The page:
Though often seen as an urban issue, human trafficking is also prevalent in rural areas, said Beth Bullock, director of advocacy at REACH for Tomorrow and ambassador for Shared Hope International, an organization dedicated to eradicating human trafficking around the world.
“Human trafficking is just as much a problem in rural America as it is in the inner city,” Bullock said. “People just don’t know what they’re looking at. If you notice that a man in his 50s who you know lives down the street and you notice a young girl, depending on your perception of her, you could assume that she’s his granddaughter; you could assume a lot of things. If you don’t really interact with her and you don’t really see what’s coming and going, how do you know it’s not his granddaughter coming to visit? You don’t because you don’t know what you’re looking for.”
Bullock first interacted with victims of human trafficking while trying to help people, a large number of whom were women, struggling with substance use find treatment programs.
“I didn’t really know anything about trafficking — I thought trafficking was like the movie ‘Taken’ or it was in other countries,” Bullock said. “As I started hearing stories from these girls, I started to get a better picture of what trafficking really is. These dough boys, drug dealers, pimps — they know they can take advantage of women who are in addiction, and if they dangle that drug over their head, they can get them to do whatever they want them to do.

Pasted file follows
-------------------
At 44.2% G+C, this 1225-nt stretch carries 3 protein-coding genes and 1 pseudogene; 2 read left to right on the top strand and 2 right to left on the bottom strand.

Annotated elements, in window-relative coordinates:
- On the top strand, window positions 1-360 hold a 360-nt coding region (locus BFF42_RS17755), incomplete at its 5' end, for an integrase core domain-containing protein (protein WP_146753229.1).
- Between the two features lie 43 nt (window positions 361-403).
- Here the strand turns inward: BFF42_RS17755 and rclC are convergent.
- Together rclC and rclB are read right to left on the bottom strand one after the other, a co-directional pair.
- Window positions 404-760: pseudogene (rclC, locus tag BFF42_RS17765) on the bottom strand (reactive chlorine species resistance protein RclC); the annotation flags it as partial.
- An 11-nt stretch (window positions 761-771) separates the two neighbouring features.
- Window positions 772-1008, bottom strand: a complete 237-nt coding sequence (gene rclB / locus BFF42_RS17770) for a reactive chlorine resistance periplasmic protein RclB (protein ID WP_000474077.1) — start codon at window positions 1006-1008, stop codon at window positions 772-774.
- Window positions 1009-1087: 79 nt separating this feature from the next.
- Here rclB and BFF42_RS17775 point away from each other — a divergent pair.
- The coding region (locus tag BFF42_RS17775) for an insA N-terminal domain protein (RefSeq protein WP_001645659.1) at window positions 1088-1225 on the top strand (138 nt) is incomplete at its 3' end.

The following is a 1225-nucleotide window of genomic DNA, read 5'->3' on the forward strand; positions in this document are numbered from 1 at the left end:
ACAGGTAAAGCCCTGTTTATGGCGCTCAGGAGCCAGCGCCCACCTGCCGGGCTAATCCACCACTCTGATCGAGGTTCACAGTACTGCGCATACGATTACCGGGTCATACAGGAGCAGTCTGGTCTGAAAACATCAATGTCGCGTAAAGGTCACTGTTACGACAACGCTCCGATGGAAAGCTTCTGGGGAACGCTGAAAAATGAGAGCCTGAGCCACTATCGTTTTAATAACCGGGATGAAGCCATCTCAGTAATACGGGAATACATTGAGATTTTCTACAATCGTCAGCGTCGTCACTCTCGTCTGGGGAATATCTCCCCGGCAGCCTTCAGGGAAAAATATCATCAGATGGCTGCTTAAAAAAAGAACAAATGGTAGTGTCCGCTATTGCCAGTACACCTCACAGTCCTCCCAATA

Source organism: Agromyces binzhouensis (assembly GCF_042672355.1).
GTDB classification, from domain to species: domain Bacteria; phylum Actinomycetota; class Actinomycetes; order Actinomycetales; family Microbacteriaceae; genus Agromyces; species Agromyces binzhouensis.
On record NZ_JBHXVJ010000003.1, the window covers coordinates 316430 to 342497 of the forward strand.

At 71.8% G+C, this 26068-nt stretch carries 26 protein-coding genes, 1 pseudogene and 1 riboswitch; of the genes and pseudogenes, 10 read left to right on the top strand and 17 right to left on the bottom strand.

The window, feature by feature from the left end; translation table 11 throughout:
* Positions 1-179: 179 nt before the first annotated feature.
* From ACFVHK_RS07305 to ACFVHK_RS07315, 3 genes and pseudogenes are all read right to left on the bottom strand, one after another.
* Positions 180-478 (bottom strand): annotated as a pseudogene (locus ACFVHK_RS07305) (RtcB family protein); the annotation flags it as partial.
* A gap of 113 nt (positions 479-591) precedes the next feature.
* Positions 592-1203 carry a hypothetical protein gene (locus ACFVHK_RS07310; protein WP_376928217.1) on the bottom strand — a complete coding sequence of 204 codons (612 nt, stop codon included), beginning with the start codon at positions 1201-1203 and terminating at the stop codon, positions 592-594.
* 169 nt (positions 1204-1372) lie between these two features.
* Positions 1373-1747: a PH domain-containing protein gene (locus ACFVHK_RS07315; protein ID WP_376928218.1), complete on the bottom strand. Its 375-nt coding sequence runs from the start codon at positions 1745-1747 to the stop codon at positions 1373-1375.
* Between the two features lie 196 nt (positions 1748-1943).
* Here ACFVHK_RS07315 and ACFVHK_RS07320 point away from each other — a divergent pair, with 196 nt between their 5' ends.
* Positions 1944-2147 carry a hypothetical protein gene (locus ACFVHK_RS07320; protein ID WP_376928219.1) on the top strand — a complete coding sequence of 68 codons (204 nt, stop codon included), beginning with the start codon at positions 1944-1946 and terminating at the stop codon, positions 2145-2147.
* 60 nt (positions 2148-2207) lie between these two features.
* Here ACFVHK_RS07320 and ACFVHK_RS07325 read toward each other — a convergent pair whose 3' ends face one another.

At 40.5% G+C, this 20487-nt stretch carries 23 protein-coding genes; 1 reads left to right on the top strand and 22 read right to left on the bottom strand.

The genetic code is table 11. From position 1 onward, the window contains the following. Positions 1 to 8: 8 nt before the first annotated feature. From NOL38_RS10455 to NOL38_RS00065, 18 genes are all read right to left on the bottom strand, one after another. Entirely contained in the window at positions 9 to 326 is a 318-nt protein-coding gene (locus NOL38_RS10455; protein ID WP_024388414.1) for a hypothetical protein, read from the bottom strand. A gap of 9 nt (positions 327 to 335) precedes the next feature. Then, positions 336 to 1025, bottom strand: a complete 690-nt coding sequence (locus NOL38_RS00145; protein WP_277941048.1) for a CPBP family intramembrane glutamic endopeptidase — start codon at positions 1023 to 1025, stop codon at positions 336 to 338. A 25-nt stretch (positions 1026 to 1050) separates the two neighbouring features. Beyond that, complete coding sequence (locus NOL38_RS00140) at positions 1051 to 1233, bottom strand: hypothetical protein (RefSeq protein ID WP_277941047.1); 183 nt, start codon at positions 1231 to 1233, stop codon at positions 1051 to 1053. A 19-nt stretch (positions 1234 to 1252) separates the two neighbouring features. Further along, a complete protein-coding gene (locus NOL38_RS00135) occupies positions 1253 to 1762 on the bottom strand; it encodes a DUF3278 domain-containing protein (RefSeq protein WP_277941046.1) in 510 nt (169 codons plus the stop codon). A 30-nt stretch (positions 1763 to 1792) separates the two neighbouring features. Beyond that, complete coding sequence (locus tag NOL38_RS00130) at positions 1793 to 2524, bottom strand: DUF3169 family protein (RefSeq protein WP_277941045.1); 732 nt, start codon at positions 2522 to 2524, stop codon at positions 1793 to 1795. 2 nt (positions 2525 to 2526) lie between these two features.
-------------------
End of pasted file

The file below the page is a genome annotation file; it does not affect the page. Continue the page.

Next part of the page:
“That’s just one facet of trafficking. Unless you work in it or really educate yourself, we’re just complicit. We don’t know what it looks like; we don’t know what it really is.”
The U.S. Department of Homeland Security states, “Human trafficking involves the use of force, fraud, or coercion to obtain some type of labor or commercial sex act.”
According to Bullock, when traffickers employ force, they may use physical restraint or harm, confinement to a location, and rape to control their victims; fraud can include false promises of employment, love or a better life; and coercion can include psychological manipulation and document confiscation but could also be any scheme, plan or pattern intended to cause their victims to believe that failure to perform an act would result in restraint against them and fear-inducing threats to share information or pictures with others or report to authorities.
Early in her work with victims of human trafficking, Bullock said she spoke to a woman whose boyfriend forced her to work at a strip club against her wishes. The woman indicated that he would beat her if she didn’t. Her boyfriend also took any money she made.